tv CNN Newsroom With Brooke Baldwin CNN August 22, 2014 11:00am-12:01pm PDT
if it gets any worse, we're all probably going to have to relocate up out of here. we do want justice. don't get us wrong. get the agitators out of here. we want justice but in a right way, peaceful way. we want to respect the family of michael brown. they're going through enough as it is. >> reporter: those are george howell reporting. for our viewers around the world, stay tuned for "news center." and for our viewers here in the united states, the ""newsroom"with brooke baldwin starts right now. all right, don. thank you so much. hi, i'm brooke baldwin. thank you so much for joining me on this friday. we will take you to ferguson here momentarily. i want to just pause and go straight to the deputy national security adviser for president obama. this is a quote, unquote, white house briefing. not the white house. the president is on martha's vineyard. that's where this is taking place. they're addressing russia-ukraine right now. what we're listening for what
the white house will say as far as isis is concerned. let's dip in. >> isis can only be defeated if a fight is taken in syria. is that -- does the president agree with that? and if so, how does he intend to undertake it, and would it mean a significant change in the mission against islamic state? >> we certainly agree any strategy to deal with the isil organization has to deal with both sides of the border, iraq and syria. the strategy that we are already undertaking does address that. in the sense that we are providing training and equipment and assistance to the iraqi security forces and kurdish security forces fighting them on the ground in iraq. we are also providing support and military assistance to the moderate syrian opposition. what we would like to see is those -- those efforts squeeze the space where isil operates. but there are other elements to our strategy. one is to enlist the support of partners in the region and the
international community. because this poses a significant threat not just to the united states, and to the iraqi and syrian people, but to the entire region. and there are things we can do with partners to mobilize communities, in places like iraq, to work to expel isil. then there's the question of u.s. military action. and the president has already authorized u.s. military action on the very specific missions of protecting our people and personnel, and our facilities in baghdad and erbil. he's also authorized military action to deal with the humanitarian crisis on mt. sinjar. again, as we look ahead, and look forward, we are going to do what is necessary to protect americans. and so if we see plotting against americans, we see a threat to the united states emanating from anywhere, we stand ready to take action against that threat. we have made very clear time and again that if you come after americans, we're going to come after you, wherever you are. and that's what's going to guide our planning in the days to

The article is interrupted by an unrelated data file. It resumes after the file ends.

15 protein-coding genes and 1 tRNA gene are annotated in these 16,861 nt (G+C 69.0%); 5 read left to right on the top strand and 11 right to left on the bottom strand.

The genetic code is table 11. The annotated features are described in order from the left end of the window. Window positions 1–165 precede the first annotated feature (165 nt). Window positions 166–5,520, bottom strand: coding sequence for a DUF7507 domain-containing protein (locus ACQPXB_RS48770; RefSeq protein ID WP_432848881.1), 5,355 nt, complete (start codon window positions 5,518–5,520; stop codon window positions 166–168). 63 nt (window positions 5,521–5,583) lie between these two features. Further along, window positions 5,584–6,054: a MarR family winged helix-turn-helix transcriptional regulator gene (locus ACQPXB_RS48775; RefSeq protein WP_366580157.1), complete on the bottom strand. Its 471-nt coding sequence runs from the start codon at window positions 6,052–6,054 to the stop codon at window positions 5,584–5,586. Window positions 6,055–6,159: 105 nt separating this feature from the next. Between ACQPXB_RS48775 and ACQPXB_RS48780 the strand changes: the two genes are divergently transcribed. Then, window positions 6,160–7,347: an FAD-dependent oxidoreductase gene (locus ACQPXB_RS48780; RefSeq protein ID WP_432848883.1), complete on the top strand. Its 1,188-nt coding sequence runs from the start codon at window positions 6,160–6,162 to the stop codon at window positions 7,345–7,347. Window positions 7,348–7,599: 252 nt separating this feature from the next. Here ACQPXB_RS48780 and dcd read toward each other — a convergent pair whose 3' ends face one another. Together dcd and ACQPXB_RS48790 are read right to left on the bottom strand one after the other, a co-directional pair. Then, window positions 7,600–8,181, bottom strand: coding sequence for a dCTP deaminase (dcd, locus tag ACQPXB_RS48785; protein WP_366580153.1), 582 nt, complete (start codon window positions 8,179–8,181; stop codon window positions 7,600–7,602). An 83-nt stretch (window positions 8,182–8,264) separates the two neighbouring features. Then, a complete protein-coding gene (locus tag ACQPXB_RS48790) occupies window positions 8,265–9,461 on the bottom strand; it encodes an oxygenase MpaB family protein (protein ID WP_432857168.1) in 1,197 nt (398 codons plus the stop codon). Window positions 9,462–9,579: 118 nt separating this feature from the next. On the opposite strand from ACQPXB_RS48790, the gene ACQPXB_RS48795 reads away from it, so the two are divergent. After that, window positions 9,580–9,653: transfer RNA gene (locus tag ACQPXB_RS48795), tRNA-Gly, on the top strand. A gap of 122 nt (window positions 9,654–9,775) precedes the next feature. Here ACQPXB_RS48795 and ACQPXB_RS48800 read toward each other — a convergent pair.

come. steve? >> has the president signed off on air strikes against isil in syria? >> well, again, i don't want to get ahead of decisions. the president hasn't, you know, been presented with specific militant options outside of those that are carrying out the current missions in iraq. but we would certainly look at what is necessary in the long term to make sure we're protecting americans. again, the long-term strategy is going to have to involve people on the ground taking the fight to isil. and that is iraqi and kurdish forces. that is syrians who we are supporting on the ground. but if we have a need to protect americans, and to take action in -- when we see plotting against the united states and our interests, we'll reserve the right to do so. but i'm not going to get ahead of those decisions. >> is it fair to say you're actively considering air strikes against isil targets in syria? >> well, again, you heard the president say we will be relentless against isil. and we will do what's necessary to protect americans and see
that justice is done for what we saw with the barbaric killing of jim foley. so we're actively considering what's going to be necessary to deal with that threat. and we're not going to be restricted by borders. we have shown time and again that if there is a counterterrorism threat, we'll take direct action against that threat, if necessary. >> last thing. on ukraine, the russian convoy. do you see that as a direct invasion of ukraine? >> at this appointment, again, we see this as part of a pattern of a flagrant violation of ukrainian sovereignty. a direct incursion into their territory. they continue to have masses of military forces on the border, too. that would be a further escalation, were they to move into ukraine. we're giving the russians a clear message that they need to remove this convoy from inside of ukraine's borders. if they don't, we will be making determinations with our international partners about how to ratchet up the costs and consequences on them. clearly, again, this is not